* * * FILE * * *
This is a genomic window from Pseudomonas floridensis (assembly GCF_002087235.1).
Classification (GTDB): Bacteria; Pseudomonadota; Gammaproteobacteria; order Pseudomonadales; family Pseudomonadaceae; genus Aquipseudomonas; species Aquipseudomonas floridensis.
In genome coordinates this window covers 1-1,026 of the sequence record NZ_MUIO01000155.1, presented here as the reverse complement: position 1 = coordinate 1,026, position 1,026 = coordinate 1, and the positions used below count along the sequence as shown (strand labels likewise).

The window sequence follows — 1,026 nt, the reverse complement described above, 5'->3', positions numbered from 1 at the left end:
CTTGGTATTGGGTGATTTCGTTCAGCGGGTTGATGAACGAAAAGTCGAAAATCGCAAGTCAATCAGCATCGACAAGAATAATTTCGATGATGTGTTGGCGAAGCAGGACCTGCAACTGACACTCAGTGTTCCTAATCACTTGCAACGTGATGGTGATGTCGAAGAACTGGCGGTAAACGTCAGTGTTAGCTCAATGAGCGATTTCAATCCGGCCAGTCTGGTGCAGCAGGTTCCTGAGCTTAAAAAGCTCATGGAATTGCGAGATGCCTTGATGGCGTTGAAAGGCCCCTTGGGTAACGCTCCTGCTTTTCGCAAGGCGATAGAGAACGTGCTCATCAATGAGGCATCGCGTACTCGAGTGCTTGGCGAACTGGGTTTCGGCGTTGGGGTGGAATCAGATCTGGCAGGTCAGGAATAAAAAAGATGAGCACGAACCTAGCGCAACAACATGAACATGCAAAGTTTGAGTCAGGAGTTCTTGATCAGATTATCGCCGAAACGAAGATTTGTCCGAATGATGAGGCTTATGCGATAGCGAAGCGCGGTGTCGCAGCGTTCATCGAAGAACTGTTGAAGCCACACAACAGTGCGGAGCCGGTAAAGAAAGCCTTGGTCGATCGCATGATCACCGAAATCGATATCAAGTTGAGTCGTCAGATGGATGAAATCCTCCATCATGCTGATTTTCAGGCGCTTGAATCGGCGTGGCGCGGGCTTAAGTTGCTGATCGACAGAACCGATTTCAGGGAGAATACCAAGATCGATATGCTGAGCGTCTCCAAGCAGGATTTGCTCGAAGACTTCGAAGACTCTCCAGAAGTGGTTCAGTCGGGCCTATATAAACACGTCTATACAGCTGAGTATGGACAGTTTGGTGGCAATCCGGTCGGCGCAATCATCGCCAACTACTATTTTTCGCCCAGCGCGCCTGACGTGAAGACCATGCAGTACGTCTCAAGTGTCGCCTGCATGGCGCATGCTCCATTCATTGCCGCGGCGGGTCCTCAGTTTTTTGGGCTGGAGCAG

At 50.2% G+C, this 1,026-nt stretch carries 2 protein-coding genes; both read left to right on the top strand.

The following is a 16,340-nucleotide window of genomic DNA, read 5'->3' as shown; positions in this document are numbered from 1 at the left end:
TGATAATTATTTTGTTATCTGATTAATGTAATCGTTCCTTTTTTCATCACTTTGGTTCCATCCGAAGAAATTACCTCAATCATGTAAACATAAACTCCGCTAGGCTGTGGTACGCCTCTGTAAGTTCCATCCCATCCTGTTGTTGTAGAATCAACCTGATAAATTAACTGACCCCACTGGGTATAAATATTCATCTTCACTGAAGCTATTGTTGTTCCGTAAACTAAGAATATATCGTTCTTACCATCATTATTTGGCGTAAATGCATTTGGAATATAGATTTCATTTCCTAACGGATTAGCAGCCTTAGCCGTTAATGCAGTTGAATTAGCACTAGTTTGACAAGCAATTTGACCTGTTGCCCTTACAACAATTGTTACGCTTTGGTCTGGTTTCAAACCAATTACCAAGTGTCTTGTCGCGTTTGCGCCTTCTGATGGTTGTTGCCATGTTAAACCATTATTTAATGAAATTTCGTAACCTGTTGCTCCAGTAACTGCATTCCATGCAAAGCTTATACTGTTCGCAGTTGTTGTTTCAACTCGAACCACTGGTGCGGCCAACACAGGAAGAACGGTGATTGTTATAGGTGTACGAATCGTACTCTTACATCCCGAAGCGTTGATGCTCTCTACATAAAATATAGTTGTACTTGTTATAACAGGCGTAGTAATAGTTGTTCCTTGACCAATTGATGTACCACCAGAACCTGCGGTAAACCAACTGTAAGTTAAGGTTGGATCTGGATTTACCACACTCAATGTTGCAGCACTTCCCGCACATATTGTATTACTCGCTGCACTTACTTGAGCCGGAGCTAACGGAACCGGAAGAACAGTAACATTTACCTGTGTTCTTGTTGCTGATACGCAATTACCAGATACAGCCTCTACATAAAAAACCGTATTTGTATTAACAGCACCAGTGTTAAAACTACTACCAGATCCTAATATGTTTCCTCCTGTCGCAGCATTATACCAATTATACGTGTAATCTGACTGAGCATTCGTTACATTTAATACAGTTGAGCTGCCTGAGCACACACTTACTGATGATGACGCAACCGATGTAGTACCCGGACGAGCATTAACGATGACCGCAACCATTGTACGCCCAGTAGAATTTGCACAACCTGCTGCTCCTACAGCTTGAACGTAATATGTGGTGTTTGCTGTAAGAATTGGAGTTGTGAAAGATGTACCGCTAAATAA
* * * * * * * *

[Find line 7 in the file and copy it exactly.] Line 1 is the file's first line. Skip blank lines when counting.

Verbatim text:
The following is a 16,340-nucleotide window of genomic DNA, read 5'->3' as shown; positions in this document are numbered from 1 at the left end: